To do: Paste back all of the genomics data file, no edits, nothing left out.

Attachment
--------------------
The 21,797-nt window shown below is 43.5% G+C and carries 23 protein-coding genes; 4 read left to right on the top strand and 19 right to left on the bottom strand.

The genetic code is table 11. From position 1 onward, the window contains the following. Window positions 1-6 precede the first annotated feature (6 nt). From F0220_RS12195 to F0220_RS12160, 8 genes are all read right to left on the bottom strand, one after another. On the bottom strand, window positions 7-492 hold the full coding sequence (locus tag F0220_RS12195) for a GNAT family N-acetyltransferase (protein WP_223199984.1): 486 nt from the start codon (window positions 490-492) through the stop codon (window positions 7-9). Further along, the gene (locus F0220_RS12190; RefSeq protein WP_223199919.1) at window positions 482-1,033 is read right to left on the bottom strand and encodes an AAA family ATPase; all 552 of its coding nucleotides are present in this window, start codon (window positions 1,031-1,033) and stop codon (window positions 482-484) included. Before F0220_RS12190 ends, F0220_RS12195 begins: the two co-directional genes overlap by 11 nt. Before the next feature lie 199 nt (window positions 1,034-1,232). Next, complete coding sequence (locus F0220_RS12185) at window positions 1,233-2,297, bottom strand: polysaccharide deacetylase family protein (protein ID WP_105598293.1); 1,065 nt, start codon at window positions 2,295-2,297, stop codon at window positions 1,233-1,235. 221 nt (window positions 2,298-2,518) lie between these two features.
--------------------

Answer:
The 21,797-nt window shown below is 43.5% G+C and carries 23 protein-coding genes; 4 read left to right on the top strand and 19 right to left on the bottom strand.

The genetic code is table 11. From position 1 onward, the window contains the following. Window positions 1-6 precede the first annotated feature (6 nt). From F0220_RS12195 to F0220_RS12160, 8 genes are all read right to left on the bottom strand, one after another. On the bottom strand, window positions 7-492 hold the full coding sequence (locus tag F0220_RS12195) for a GNAT family N-acetyltransferase (protein WP_223199984.1): 486 nt from the start codon (window positions 490-492) through the stop codon (window positions 7-9). Further along, the gene (locus F0220_RS12190; RefSeq protein WP_223199919.1) at window positions 482-1,033 is read right to left on the bottom strand and encodes an AAA family ATPase; all 552 of its coding nucleotides are present in this window, start codon (window positions 1,031-1,033) and stop codon (window positions 482-484) included. Before F0220_RS12190 ends, F0220_RS12195 begins: the two co-directional genes overlap by 11 nt. Before the next feature lie 199 nt (window positions 1,034-1,232). Next, complete coding sequence (locus F0220_RS12185) at window positions 1,233-2,297, bottom strand: polysaccharide deacetylase family protein (protein ID WP_105598293.1); 1,065 nt, start codon at window positions 2,295-2,297, stop codon at window positions 1,233-1,235. 221 nt (window positions 2,298-2,518) lie between these two features.